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Sci. Aging Knowl. Environ., 7 August 2002
Vol. 2002, Issue 31, p. nw109
[DOI: 10.1126/sageke.2002.31.nw109]

NOTEWORTHY ARTICLES

SHIPping Out Bone Breakers

Protein restrains osteoclasts

R. John Davenport

http://sageke.sciencemag.org/cgi/content/abstract/sageke;2002/31/nw109

Key Words: M-CSF • RANKL • ODG • PI3-kinase • PIP3

Abstract: Replacing rotting timbers is crucial to keep a boat afloat, but if the removal crew overwhelms the construction workers, it can sabotage the entire structure. A new study pinpoints a protein that blows the 5 o'clock whistle forthe skeleton's demolition team. The work presents the first indication that the protein governs bone cell formation and should prod scientists to discern whether defects in its ability to call it quits for the wrecking crew contribute to human bone diseases.

Skeletons undergo constant renovation: Osteoclasts tear down bone, whereas osteoblasts rebuild it. But old age, hormone imbalances, and genetic defects can upset the balance between the two cell types. When too many osteoclasts accumulate--as occurs in Paget disease, the most common age-related bone disorder after osteoporosis--bones thin and lose their strength. To get a handle on these conditions, scientists want to understand how osteoclasts develop from precursor cells called macrophages. Researchers had previously identified a protein called SHIP that restrains macrophages from growing and specializing: Mice without the SHIP gene accumulate an excess of macrophages.

Takeshita and colleagues wondered whether SHIP also quells osteoclast formation. To address the question, the researchers examined mice that lack the SHIP gene. The animals' bones contained twice as many osteoclasts as did bones from control mice. Moreover, cells from the altered animals were larger than normal, resembling those from patients with Paget disease. In addition, their bones showed signs of osteoporosis. The scaffold of bone that fills the interior of the rodents' femurs was thinner and contained larger holes (see Osteoporosis Images) than in normal bone. Without SHIP, bones also bent and broke unusually easily. Together, the results suggest that SHIP normally restrains osteoclast formation and prevents bone destruction.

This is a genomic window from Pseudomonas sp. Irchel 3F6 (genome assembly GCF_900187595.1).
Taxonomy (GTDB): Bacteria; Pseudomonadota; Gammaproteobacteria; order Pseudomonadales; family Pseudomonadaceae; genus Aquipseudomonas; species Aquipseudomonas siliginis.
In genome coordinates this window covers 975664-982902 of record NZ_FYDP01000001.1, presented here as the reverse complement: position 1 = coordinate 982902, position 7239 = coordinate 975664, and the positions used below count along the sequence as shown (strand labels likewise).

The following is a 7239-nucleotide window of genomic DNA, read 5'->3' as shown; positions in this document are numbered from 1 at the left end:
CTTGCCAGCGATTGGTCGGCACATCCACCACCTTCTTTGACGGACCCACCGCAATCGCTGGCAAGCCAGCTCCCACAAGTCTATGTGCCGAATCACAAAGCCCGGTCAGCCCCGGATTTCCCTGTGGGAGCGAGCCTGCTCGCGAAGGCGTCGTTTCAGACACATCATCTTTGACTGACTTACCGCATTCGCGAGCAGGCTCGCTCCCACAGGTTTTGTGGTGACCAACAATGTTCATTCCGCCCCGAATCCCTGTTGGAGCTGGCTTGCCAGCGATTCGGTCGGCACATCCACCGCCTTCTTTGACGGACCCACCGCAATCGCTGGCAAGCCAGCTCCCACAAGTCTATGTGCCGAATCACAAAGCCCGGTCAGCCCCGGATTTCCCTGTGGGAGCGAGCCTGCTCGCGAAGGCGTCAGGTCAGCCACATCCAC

Cell culture studies support that conclusion. The researchers extracted macrophages from the altered animals and exposed them to two signaling molecules known to spur osteoclast formation. Macrophages that lack SHIP were more likely to morph into osteoclasts than were control cells; the resulting osteoclasts also survived longer and displayed greater bone-obliterating power. Previous work showed that SHIP deactivates a molecule called PIP3, which relays the message sent by two molecules that promote osteoclast formation. By inhibiting PIP3, SHIP blocks the conversion of macrophages into osteoclasts and prevents bone loss, suggests co-author and immunologist F. Patrick Ross of Washington University in St. Louis, Missouri.

The discovery of SHIP's role in bone remodeling is "brand-new," says bone biologist G. David Roodman of the University of Pittsburgh. Scientists had previously discovered SHIP's ability to hinder blood cell specialization, but "no one knew [that] it had any importance [for bone] until now." It's too early to tell whether SHIP defects contribute to Paget disease, he says, although the authors note that the human SHIP gene resides in a chromosome region that is altered in some families afflicted with the disorder. Regardless, the new work should help scientists understand why the body sometimes fails to keep its bones shipshape.

--R. John Davenport

S. Takeshita, N. Namba, J. J. Zhao, Y. Jiang, H. K. Genant, M. J. Silva, M. D. Brodt, C. D. Helgason, J. Kalesnikoff, M. J. Rauh, R. K. Humphries, G. Krystal, S. L. Teitelbaum, F. P. Ross, SHIP-deficient mice are severely osteoporotic due to increased numbers of hyper-resorptive osteoclasts. Nat. Med., 5 August 2002 [e-pub ahead of print]. [Abstract/Full Text]

Citation: R. J. Davenport, SHIPping Out Bone Breakers. Science's SAGE KE (7 August 2002), http://sageke.sciencemag.org/cgi/content/abstract/sageke;2002/31/nw109







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